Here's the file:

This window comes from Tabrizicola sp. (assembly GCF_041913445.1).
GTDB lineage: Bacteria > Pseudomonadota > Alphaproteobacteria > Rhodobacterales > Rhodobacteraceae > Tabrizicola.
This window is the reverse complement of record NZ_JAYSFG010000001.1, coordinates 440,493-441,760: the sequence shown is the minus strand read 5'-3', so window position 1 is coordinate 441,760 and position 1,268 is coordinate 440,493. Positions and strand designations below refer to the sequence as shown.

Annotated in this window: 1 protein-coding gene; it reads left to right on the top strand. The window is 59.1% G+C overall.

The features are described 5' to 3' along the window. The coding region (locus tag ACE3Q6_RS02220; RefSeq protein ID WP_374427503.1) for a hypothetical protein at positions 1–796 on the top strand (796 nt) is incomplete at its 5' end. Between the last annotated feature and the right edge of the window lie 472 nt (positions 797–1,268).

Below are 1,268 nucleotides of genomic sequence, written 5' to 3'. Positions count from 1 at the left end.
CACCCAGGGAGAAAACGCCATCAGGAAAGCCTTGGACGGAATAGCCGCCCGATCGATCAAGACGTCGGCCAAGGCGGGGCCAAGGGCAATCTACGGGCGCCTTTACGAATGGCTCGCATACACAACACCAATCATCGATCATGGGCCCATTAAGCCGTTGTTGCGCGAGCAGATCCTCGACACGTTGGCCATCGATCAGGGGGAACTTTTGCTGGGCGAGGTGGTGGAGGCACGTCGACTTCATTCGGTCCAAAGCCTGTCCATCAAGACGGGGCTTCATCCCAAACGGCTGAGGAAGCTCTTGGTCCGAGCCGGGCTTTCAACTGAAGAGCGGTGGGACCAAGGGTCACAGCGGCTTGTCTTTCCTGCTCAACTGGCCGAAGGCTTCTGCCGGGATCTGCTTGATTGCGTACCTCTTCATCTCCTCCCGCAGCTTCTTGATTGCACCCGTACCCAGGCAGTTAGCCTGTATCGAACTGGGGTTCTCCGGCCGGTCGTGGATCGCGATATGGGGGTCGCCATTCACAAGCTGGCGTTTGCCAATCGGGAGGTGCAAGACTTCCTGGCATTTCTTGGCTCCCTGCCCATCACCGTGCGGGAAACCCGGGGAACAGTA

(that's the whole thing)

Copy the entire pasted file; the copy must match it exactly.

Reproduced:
This window comes from Tabrizicola sp. (assembly GCF_041913445.1).
GTDB lineage: Bacteria > Pseudomonadota > Alphaproteobacteria > Rhodobacterales > Rhodobacteraceae > Tabrizicola.
This window is the reverse complement of record NZ_JAYSFG010000001.1, coordinates 440,493-441,760: the sequence shown is the minus strand read 5'-3', so window position 1 is coordinate 441,760 and position 1,268 is coordinate 440,493. Positions and strand designations below refer to the sequence as shown.

Annotated in this window: 1 protein-coding gene; it reads left to right on the top strand. The window is 59.1% G+C overall.

The features are described 5' to 3' along the window. The coding region (locus tag ACE3Q6_RS02220; RefSeq protein ID WP_374427503.1) for a hypothetical protein at positions 1–796 on the top strand (796 nt) is incomplete at its 5' end. Between the last annotated feature and the right edge of the window lie 472 nt (positions 797–1,268).

Below are 1,268 nucleotides of genomic sequence, written 5' to 3'. Positions count from 1 at the left end.
CACCCAGGGAGAAAACGCCATCAGGAAAGCCTTGGACGGAATAGCCGCCCGATCGATCAAGACGTCGGCCAAGGCGGGGCCAAGGGCAATCTACGGGCGCCTTTACGAATGGCTCGCATACACAACACCAATCATCGATCATGGGCCCATTAAGCCGTTGTTGCGCGAGCAGATCCTCGACACGTTGGCCATCGATCAGGGGGAACTTTTGCTGGGCGAGGTGGTGGAGGCACGTCGACTTCATTCGGTCCAAAGCCTGTCCATCAAGACGGGGCTTCATCCCAAACGGCTGAGGAAGCTCTTGGTCCGAGCCGGGCTTTCAACTGAAGAGCGGTGGGACCAAGGGTCACAGCGGCTTGTCTTTCCTGCTCAACTGGCCGAAGGCTTCTGCCGGGATCTGCTTGATTGCGTACCTCTTCATCTCCTCCCGCAGCTTCTTGATTGCACCCGTACCCAGGCAGTTAGCCTGTATCGAACTGGGGTTCTCCGGCCGGTCGTGGATCGCGATATGGGGGTCGCCATTCACAAGCTGGCGTTTGCCAATCGGGAGGTGCAAGACTTCCTGGCATTTCTTGGCTCCCTGCCCATCACCGTGCGGGAAACCCGGGGAACAGTA